• Access to the Lyric’s Ensemble cast of actors.
  • Free tickets to all Lyric shows.
  • Pastoral care from me.
  • A small budget to spend as they see fit.
  • Additional workshops from some of Bill’s talented and generous friends who have offered masterclasses and internships in their specialist fields.

My aim in creating this Award is to:

  • commemorate Bill by promoting new writing and progressive ideas – ideas which reflect something of the inequality of the world around us and thereby provide a platform to those who deserve to be heard but are often overlooked;
  • offer an opportunity to learn theatre from the inside out and experience what it is to produce a play to a professional standard;
  • foster new and creative learning opportunities and develop skills in a supportive and encouraging environment;
  • provide a springboard and a calling card to get started in this most challenging of industries;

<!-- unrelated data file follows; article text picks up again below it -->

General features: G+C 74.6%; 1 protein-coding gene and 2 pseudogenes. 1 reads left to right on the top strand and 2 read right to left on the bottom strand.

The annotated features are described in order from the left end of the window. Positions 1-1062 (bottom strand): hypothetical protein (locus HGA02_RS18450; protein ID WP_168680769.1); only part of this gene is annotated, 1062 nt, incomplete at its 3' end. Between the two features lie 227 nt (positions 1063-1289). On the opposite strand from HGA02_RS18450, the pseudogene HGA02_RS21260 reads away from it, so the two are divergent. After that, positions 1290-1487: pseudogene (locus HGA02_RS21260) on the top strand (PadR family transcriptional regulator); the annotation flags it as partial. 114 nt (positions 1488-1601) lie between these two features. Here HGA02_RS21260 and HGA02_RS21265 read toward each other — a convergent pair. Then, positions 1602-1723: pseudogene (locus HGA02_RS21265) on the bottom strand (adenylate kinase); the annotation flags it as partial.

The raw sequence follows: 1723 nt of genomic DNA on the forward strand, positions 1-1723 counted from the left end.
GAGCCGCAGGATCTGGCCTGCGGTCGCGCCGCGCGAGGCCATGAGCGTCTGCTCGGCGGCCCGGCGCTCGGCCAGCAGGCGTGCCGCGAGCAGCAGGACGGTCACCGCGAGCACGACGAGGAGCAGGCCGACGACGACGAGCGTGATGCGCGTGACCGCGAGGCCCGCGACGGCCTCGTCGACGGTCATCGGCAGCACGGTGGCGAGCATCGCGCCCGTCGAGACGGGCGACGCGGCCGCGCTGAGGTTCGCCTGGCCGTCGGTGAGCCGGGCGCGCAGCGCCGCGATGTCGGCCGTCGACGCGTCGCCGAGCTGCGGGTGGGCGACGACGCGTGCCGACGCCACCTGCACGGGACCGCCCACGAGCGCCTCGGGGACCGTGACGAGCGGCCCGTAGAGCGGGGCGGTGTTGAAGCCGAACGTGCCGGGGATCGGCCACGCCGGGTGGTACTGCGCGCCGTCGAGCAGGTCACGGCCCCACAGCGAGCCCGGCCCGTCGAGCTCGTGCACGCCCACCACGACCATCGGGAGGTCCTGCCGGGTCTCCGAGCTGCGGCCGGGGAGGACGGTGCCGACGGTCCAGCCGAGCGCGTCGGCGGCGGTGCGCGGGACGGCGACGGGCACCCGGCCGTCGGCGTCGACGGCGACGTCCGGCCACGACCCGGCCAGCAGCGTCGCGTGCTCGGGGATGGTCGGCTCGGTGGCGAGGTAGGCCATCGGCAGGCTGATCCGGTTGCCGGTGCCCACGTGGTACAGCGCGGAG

• promote integrated ways of collaborating which can be experimental in both concept and execution;
  • help young people to find their voice and learn to express it through the medium of theatre
  • create an outstanding piece of theatre;

In keeping with Bill’s own values, philosophy, and approach to life and art, this Award is an opportunity for someone whose commitment to theatre and to storytelling is matched with an ethos of hard work and dedication to the craft.

The Bill Cashmore Award 2019: Screwdriver

In March 2019, we chose the first ever recipients of the first ever Bill Cashmore Award – writing partners Eve Cowley and Elin Schofield, recently graduated from Sheffield University. And I couldn’t have hoped for a more suitable pair to kick us off.